Bristol City Museum and Art Gallery – you can do better than this!

// 10 May 2010

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In this guest post, Bristol Feminists question an art show put on by the local Bristol City Museum and Art Gallery

bristolart.jpgArt from the New World is a “brash, hip” show of young West Coast US artists coming to the Bristol City Museum and Art Gallery (BCMAG) in May. Referencing mass culture, it promises to be popular and will allow the city to continue to engage the new, young audience that the Bansky show attracted in such huge numbers. This new popularity brings new responsibility. A debate has broken out asking is this responsibility being met with the invitation to Dita von Teese, burlesque stripper, to perform at the opening party.

The image of the semi dressed, sexy young woman is a marker for popular culture that surrounds us daily, usually representing a performance of female sexuality for men. She appears again and again in the work of the Corey Helford Gallery (which is providing the show and sponsoring the `entertainment’) but this exhibition isn’t all a celebration of her figure.

In fact, in the work of some of the women artists (who are outnumbered by the men 2 to 1) we are witness to the melancholy and alienation that is expressive of the predicament faced by young women living in our current pornified culture where they are encouraged to perform their sexuality without feeling. A culture in which recent research by West and Sweeting in Scotland found more than 40% of teenage girls are so unhappy as to be defined as experiencing disorders such as depression, body dissatisfaction and low self

esteem, as well as anhedonia (inability to experience pleasure).

Dita von Teese, with her white skin, large breasts and tiny waist, conforms to the mainstream stereotype of the sexual woman, the dominant cultural image that leaves ordinary women with low self-esteem and anxiety, reaching for the cosmetic surgeon’s knife. The burlesque performance at the gallery’s opening becomes an explicit celebration of this porn culture that will overshadow the critique presented in the art itself.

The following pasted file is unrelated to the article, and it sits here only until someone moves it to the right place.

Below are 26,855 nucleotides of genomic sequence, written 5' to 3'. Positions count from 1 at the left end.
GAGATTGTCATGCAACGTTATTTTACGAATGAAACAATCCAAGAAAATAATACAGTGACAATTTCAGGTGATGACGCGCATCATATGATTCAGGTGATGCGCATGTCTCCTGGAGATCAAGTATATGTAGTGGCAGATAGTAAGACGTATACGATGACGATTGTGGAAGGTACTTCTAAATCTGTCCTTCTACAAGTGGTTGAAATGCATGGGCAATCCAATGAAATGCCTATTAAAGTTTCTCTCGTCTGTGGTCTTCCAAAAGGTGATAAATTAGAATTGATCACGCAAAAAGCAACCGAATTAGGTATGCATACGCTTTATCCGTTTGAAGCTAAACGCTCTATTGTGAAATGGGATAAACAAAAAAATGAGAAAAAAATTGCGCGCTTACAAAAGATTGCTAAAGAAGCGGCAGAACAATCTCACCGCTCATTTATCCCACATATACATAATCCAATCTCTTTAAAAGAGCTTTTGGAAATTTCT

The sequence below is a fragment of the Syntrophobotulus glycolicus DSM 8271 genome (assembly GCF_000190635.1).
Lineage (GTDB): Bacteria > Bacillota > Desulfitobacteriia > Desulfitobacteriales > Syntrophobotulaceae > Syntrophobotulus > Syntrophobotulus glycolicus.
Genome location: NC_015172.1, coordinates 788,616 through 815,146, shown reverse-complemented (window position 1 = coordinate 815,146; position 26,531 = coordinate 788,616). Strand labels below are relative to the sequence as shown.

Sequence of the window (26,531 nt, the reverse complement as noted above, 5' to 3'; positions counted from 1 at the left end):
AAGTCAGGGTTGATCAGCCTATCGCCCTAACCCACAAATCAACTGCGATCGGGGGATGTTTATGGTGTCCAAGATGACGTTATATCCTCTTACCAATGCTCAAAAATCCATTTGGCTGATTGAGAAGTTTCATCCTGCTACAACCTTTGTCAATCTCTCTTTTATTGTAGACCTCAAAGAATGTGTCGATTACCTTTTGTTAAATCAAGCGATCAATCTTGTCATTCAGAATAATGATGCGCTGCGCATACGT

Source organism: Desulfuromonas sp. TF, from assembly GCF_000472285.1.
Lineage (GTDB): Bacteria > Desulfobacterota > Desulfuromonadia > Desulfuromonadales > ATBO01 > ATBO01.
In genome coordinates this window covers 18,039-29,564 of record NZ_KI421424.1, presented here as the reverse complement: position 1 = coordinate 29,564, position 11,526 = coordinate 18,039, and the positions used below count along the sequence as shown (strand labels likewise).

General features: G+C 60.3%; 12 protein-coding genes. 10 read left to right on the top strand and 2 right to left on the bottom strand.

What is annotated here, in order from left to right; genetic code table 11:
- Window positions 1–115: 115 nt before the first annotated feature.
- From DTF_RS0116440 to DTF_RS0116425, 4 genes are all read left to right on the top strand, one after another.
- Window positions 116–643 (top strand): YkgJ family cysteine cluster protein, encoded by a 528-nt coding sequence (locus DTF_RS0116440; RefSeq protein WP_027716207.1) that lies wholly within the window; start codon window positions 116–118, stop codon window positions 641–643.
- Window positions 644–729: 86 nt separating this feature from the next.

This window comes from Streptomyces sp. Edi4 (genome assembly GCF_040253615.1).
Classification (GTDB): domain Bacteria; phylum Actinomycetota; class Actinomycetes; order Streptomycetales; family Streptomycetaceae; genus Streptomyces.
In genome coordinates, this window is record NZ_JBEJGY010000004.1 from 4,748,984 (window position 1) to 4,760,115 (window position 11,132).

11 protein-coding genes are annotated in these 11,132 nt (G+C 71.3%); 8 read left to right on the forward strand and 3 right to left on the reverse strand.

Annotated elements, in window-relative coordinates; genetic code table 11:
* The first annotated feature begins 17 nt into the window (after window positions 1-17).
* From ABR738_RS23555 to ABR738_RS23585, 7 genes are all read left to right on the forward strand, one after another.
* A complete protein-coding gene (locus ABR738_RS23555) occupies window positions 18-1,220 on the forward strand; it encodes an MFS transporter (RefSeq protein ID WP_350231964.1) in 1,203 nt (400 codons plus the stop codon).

Perhaps in a female-dominated burlesque venue, with a woman compèring an event featuring performances from a range of women with varying body types, then Von Teese’s skillfully exaggerated performance would read differently. But this performance is taking place in a male-dominated context. The majority of the artists are men, the headline promotional material for the show is male dominated, and Dita would be the only person using and revealing her own body. In this context her act inevitably locks back into the old, objectified ‘sexual performance for men.

Even the title of the show raises questions about cultural sensitivity and makes one question whether this was taken into account when the BCC approved the exhibition. Calling an exhibition “art from the New World” would maintain the myth that the Americas were ‘discovered’ by Europeans as an empty space waiting to be populated. Referring to the exhibition as the ‘New World’ effectively renders invisible the presence of the Native American people in the Americas before colonisation.

O, BCMAG, surely you can do better than this? Why bring in this audience if all you do is replicate the dangerous stereotypes that so much research has demonstrated is deeply damaging to our culture; damaging to women and also the psyches of young men; damaging to the possibility of genuinely equal and mutual sexual relationships.

Bristol feminists want to celebrate the real beauty and excitement of female sexuality. But this repetition of the stereotyped view of female sexuality perpetuates the endless stream of sterilised, blank and repetitive sexual representation that permeates our every day cultural experience and that diminishes us all.

Signed, Bristol Feminists

Comments From You

Frank // Posted 10 May 2010 at 11:00 am

Completely agree. I was disappointed to hear about this on Radio 4 this morning.

It’s great Bristol Feminists have spoken in one voice about it.

Jess McCabe // Posted 10 May 2010 at 11:06 am

@Frank I’m not sure the implication is that all Bristol’s feminists were consulted writing this, it’s more like ‘some Bristol feminists’ ;)

Mary Tracy9 // Posted 10 May 2010 at 11:23 am

It’s actually worse than that. The “New World” was used to refer to the whole american continent. But this “art” exhibition is focusing exclusively on “america”, read the USA. Meaning that everything in the continent below the USA border is presumed to not exist.

This is not art. This is “artenteinment”.

And as for “burlesque”, please. An excuse to show porn and get away with it by calling it “art”. And it’s very old.

What I would like to know is whether tax payer’s money is used to pay for this “exhibition”.

Jennifer Drew // Posted 10 May 2010 at 11:28 am

Yes indeed it appears patriarchal definitions of what supposedly comprises ‘The New World’ continue to be proclaimed as ‘the truth!’